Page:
The Personal Web Pages of Chris X. Edwards
Regular Expression Tutorial
Perhaps the biggest problem people have when they try to learn how to use regular expressions is that they are used to metacharacters from other systems. The worst offender is the asterisk, "*". In many shells, the "*" is an important feature in filename expansion. In DOS one can type "dir *.*" to see a listing of all files in the directory. The most important thing you must do to understand regular expressions is to forget about this. Just because the "*" is a wildcard character in other contexts, it does not do that in regular expressions. Get over it. (Technically in regular expressions, the '*' is called the "Kleene star" after mathematician Stephen Kleene who did much to formalize an algebra for regular expressions.)
What the "*" does do is more bizarre than its typical use with shell syntax. In regular expressions, the "*" is one of many metacharacters that act as a quantifier. In DOS and shell languages, the "*" is like a pronoun which fills in for something. In regular expressions, it is an adjective which describes some other character. This is an important point - the "*" almost never appears alone. (When it does, it must be the first (or only) character of the regular expression, and it will then be a literal "*" character.)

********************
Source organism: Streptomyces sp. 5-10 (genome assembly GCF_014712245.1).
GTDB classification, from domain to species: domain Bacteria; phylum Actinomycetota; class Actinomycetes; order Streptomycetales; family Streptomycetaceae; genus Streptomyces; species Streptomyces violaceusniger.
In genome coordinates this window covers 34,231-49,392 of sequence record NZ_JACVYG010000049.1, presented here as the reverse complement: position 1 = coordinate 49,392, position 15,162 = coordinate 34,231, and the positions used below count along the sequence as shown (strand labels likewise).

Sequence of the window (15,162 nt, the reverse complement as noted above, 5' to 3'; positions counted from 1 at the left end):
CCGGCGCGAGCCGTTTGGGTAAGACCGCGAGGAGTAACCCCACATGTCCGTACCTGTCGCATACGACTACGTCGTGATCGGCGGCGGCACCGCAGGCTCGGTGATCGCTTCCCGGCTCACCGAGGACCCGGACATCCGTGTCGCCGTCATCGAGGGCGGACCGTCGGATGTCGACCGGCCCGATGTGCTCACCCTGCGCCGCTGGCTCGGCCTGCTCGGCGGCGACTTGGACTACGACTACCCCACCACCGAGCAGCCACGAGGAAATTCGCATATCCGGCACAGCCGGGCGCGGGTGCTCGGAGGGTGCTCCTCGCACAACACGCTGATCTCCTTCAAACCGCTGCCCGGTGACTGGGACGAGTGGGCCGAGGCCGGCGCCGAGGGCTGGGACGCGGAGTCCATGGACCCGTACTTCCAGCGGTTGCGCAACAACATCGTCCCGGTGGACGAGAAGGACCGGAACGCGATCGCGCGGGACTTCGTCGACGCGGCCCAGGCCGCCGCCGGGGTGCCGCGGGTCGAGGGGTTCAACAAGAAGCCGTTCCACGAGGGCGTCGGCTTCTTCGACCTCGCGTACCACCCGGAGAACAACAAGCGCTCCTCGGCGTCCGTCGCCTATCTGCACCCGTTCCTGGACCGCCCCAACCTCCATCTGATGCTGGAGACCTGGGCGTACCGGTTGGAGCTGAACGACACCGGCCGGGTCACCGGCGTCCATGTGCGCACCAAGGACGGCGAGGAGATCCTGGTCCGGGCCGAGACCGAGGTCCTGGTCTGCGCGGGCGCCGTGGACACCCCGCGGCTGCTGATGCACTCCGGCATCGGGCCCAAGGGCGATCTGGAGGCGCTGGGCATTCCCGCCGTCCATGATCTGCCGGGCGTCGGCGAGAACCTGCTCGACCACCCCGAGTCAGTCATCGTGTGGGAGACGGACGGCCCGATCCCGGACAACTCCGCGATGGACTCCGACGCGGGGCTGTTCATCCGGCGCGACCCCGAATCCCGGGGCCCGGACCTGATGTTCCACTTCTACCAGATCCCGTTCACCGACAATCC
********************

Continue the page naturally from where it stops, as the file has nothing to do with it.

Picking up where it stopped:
The "*" is the comprehensive quantifier because it specifies that any quantity of a particular character is acceptable. The regular expression is composed by putting the character first and then the quantifier. This regular expression will match all numbers that are a power of 10.
This will find 1, 10, 100, 1000, 100000000000, etc. In this expression, the "*" modifies the literal character "0". The "1" must always be present, but the literal "0" is further modified by the quantifier which says that it can appear zero or more times. This effectively makes the "0" character optional in the search.
This regular expression will find clothing sizes such as "Size M", "Size XXL", etc.
Note that it will also find things like "Size XXXXXXM". What's an extra medium?
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|Chris X. Edwards ~ December 2003|